9

I just learned something interesting. The add method for the javascript select object in IE 6 takes only one parameter. It throws an error when you pass it two parameters which I believe is the standard, even as documented on the MSDN site.

My question is this. What is your best-practice recommendation for programmatically adding option elements to a select element in javascript?

  • Call the add method differently based on the value of the user agent?
  • Wrap the select object in a class that provides the proper method signature?
  • Use a javascript library which does this for you (specify which library)?

10 Answers 10

12

Adding a new Option type works at least IE6 and up

function addOption(selectID, display, value)
{
  var obj = document.getElementById(selectID);
  obj.options[obj.options.length] = new Option(display, value);
}

Additionally tested in Firefox 2, 3, Opera 8, 9.5, and Safari 4 successfully. IE4 failed :(

4
  • 3
    But I NEED that IE 4 solution.
    – keparo
    Commented Nov 15, 2008 at 6:50
  • Err... are you beyond certain you need IE4? Because that's a pretty ancient version -- it's for Windows 95. Commented Nov 15, 2008 at 7:13
  • IE4 failed because it doesn't support ‘document.getElementById()’ — you would have to use document.all. The ‘new Option()’ method itself works fine going back as far as Netscape 2.0!
    – bobince
    Commented Nov 15, 2008 at 11:27
  • 1
    Fails in IE4 because of getElementById. Try "document.forms[0].<select-name>" Commented Nov 15, 2008 at 15:59
6

You can use a try-catch block for doing this :

              try
    {
        //Standards compliant
        list.add(optionTag, null);
    }
    catch (err)
    {
        //IE
        list.add(optionTag);
    }
2

You shouldn't be using the Select.add method, as it's broken in IE, and there are better ways to add options dynamically (see http://msdn.microsoft.com/en-us/library/ms535921(VS.85).aspx)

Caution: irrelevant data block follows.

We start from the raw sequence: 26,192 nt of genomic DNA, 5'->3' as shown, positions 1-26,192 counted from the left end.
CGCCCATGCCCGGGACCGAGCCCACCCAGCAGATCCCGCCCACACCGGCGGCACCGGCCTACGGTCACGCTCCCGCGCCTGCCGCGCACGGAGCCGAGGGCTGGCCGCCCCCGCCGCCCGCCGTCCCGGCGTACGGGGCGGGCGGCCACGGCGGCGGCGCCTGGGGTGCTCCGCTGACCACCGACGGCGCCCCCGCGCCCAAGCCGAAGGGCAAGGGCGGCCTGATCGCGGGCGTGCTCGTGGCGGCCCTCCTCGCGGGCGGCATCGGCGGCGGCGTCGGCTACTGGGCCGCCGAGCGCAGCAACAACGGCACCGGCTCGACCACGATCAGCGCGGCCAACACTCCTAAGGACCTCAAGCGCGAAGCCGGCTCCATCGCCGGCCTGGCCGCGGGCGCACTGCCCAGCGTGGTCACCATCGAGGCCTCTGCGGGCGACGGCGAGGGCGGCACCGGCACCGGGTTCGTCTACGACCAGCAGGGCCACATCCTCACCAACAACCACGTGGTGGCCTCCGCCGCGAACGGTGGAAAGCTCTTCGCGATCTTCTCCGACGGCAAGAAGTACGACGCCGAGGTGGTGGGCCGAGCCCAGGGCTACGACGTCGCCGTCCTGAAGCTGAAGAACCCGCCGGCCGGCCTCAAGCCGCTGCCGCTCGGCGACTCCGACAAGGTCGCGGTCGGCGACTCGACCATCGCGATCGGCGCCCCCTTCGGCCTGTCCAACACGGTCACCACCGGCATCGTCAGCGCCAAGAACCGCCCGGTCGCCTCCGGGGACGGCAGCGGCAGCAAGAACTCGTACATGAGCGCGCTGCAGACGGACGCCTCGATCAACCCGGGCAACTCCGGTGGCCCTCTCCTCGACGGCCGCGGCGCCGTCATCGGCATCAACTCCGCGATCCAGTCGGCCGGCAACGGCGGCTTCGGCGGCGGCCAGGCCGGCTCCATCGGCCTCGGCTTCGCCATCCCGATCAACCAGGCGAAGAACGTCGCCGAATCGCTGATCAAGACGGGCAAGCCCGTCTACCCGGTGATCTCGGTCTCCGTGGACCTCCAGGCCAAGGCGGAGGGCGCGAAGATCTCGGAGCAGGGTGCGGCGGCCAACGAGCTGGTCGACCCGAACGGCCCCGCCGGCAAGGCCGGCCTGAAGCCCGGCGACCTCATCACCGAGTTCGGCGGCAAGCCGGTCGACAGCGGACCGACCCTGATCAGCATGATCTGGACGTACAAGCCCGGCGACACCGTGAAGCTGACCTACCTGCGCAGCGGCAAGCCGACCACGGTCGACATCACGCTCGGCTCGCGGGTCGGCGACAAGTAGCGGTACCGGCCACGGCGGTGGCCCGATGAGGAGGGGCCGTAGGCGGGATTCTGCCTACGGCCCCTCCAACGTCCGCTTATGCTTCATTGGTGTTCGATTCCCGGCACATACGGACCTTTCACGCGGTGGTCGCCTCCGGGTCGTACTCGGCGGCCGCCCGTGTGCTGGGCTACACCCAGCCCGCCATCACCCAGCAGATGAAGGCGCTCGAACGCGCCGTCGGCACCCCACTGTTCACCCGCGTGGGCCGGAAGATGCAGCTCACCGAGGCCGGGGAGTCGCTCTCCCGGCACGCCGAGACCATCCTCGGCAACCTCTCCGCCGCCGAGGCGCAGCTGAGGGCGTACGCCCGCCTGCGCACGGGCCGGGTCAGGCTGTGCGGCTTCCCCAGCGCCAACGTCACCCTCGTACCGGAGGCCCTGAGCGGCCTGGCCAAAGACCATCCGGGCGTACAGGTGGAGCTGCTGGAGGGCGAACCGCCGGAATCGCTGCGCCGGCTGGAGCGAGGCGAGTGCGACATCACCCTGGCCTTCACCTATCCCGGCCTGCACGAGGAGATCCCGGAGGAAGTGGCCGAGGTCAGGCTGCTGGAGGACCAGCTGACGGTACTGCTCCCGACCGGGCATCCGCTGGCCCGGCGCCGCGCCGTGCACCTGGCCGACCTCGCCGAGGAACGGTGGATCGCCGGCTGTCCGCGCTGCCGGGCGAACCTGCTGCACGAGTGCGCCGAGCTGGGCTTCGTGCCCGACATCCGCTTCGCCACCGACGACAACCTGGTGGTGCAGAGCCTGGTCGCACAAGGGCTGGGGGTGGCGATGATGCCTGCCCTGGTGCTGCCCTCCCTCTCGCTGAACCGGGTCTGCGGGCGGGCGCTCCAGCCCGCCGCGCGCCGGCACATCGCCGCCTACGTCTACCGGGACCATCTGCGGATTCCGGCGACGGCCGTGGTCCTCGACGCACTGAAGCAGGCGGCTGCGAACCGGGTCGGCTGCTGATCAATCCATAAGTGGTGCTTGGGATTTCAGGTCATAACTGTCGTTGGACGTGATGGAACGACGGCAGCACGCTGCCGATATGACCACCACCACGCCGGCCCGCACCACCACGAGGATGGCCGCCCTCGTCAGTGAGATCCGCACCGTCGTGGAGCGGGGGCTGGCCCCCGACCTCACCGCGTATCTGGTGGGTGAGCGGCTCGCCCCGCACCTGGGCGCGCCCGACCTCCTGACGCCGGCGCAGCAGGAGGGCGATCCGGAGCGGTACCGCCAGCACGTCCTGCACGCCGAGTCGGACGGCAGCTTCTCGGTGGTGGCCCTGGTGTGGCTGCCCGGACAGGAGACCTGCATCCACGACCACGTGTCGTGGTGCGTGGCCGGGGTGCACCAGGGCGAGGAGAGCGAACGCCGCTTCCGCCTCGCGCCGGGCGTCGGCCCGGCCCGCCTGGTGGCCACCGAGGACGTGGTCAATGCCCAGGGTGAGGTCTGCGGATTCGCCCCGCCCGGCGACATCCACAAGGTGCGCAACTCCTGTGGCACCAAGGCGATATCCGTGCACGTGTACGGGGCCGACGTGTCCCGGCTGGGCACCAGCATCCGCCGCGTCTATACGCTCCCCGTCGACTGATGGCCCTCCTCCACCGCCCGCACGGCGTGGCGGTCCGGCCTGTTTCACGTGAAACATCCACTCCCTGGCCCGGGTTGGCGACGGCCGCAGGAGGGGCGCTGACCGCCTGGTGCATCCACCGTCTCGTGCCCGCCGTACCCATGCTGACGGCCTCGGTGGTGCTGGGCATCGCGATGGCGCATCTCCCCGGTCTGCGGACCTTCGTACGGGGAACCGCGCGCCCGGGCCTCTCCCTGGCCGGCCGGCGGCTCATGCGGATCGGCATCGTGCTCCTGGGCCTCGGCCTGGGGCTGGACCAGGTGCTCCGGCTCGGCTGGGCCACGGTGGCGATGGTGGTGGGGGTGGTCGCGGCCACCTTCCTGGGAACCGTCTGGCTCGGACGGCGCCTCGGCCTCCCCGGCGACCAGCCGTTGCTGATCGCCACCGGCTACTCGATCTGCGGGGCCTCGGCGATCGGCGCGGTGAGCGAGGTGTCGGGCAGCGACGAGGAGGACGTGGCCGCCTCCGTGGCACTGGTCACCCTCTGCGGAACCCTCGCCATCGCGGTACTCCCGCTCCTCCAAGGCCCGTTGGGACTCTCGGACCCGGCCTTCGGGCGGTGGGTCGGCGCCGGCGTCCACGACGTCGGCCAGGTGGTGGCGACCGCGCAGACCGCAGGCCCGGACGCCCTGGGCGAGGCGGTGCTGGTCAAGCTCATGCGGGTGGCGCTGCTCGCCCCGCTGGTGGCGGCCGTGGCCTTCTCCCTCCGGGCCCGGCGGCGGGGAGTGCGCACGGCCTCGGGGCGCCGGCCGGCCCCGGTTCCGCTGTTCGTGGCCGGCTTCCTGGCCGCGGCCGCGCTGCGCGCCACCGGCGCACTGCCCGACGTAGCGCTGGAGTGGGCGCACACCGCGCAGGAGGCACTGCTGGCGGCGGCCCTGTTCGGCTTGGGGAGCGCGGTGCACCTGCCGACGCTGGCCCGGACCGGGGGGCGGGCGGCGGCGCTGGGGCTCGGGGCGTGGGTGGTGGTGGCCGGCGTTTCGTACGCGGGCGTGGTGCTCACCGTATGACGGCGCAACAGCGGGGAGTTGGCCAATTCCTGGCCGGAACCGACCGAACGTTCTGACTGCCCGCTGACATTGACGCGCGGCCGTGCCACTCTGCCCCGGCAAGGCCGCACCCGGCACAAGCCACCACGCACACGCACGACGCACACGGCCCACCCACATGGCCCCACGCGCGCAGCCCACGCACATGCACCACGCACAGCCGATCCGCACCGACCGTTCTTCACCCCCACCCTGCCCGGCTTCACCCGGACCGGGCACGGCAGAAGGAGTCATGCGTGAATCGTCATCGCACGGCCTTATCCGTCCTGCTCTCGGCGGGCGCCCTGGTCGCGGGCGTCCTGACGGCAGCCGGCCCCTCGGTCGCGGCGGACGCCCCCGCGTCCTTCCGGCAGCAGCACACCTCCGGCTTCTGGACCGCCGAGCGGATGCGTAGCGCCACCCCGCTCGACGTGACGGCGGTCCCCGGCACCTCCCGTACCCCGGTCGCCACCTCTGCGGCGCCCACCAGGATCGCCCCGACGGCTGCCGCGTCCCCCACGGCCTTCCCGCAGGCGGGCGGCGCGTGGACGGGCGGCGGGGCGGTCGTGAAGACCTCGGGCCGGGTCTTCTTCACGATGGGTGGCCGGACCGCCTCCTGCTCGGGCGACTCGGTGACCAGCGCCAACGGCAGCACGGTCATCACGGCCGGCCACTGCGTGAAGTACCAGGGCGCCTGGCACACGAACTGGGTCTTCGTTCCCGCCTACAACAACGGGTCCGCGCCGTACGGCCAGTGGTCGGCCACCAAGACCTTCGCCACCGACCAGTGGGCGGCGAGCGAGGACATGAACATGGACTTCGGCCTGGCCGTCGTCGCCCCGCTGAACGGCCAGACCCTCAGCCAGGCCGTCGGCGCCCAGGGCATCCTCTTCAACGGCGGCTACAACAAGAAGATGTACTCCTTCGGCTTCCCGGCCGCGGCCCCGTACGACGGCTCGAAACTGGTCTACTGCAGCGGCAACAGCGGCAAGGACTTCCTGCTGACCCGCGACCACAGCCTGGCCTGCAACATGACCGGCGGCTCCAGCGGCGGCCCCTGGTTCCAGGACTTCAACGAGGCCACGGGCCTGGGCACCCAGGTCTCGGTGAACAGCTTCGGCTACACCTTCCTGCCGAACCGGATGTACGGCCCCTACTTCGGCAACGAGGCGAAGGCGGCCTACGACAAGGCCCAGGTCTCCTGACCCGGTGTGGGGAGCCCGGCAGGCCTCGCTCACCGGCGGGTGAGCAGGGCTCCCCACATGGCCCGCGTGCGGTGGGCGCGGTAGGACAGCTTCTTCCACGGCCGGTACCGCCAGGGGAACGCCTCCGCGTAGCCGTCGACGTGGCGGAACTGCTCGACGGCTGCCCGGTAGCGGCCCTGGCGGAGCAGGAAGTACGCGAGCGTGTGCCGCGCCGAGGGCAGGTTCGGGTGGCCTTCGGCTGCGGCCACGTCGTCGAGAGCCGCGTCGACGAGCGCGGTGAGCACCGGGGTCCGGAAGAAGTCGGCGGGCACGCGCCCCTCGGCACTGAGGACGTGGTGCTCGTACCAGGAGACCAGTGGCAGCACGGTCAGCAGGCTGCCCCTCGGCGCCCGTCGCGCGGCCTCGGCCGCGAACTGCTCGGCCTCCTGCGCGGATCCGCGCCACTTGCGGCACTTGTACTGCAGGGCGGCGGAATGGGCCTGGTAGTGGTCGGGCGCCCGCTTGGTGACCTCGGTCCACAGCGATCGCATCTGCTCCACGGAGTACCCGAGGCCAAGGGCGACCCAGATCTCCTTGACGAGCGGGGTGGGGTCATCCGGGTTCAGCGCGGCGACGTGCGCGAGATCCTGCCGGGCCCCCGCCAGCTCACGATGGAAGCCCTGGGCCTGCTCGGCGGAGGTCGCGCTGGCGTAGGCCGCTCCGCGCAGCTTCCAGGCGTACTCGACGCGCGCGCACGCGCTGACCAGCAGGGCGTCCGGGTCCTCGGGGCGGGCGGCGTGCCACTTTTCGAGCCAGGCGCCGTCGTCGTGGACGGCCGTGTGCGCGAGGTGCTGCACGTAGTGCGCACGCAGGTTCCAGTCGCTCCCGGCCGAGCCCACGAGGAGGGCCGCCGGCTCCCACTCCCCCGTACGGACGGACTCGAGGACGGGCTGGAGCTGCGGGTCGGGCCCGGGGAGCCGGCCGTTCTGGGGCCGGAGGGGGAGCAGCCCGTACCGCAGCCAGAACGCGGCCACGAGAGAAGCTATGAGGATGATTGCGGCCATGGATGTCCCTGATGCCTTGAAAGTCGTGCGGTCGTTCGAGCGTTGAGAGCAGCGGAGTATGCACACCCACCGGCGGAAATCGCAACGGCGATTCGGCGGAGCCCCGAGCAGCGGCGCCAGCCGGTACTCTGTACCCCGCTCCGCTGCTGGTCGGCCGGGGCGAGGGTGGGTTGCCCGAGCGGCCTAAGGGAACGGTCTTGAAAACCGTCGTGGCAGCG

I have had the same problem, and have found that the best way is to use the Node.insertBefore method. This has the advantage of working in all browsers, and making sorting of the elements easy, because you don't have to add the element as the last element of the select list in IE. For example, adding an option from one select list to another, so that the options in the target list are sorted alphabetically, can be done like this:

/*
adds an option to select element, alphabetically sorted according to the lower case value of the display element (option.text)
*/

function insertOptionToList(optionToInsert, targetSelectElement){

    for (var i=0;i<targetSelectElement.options.length;i++){
        var tempOptionText = targetSelectElement.options[i].text;
        if(tempOptionText.length>0 && optionToInsert.text.toLowerCase()<tempOptionText.toLowerCase()){
            targetSelectElement.insertBefore(optionToInsert,targetSelectElement[i]);
            return true;
        }
    }
    targetSelectElement.options[targetSelectElement.options.length] = optionToInsert;
    return true;                        
}
2

I would suggest using DOM-methods instead.

document.createElement('option')
selectEl.appendChild()

Never had issues with that.

2
$("#selectID").addOption(value, text);

using the addOption function from the jQuery selectboxes plugin

1
  • or with jquery without the plugin $('#' + selectId).append($('<option></option>').attr('value', value).text(display));
    – enobrev
    Commented Nov 15, 2008 at 6:01
1

This worked for me

$(selectID).append($('<option>'+display+'</option>').attr('value', value));

1

I did some research myself using all permutations and combinations of creating an option object and I hope this is the best possible way by which we can add options to select in a browser neutral way:

function populateSelectField()
{

    document.frmMain.fldSelect.options.length = 0;
    document.frmMain.fldSelect.options[document.frmMain.fldSelect.options.length]=new Option("Your Value 1");
    document.frmMain.fldSelect.options[document.frmMain.fldSelect.options.length]=new Option("Your Value 2");
    document.frmMain.fldSelect.options[document.frmMain.fldSelect.options.length]=new Option("Your Value 3");
    document.frmMain.fldSelect.options[document.frmMain.fldSelect.options.length]=new Option("Your Value 4");
}

Since the select field object is accessed and manipulated by accessing it's parent object, which is "frmMain" (form) in this code, it doesn't create any problem for any browser to run the code.

This is supported by all browsers including IE.

0

If you want to add an option to the start of the dropdown, the following variation should do it:

    try{
        list.add(optionTag, 0);
    } catch (err) {
        // Firefox is dumb for once: http://www.quirksmode.org/dom/w3c_html.html#selects
        list.add(optionTag, list.options[0]);
    }
0

(edit: this doesn't work in IE, so it's not recommended.)

I do it by changing the innerHTML:

<select id="selectItem"></select>

var s=document.getElementById("selectItem");
s.innerHTML+="<option>apples</option>";
s.innerHTML+="<option>bananas</option>"; //(...etc)

Or put it in a loop if you are using an array to populate your dropdown list.

1
  • Can you expand this answer to cover IE as well? Commented Oct 4, 2012 at 18:17
-1

As I remember, IE4 accepts creation of an option element and appending it, but perhaps I don't recall it coorrectly !-)

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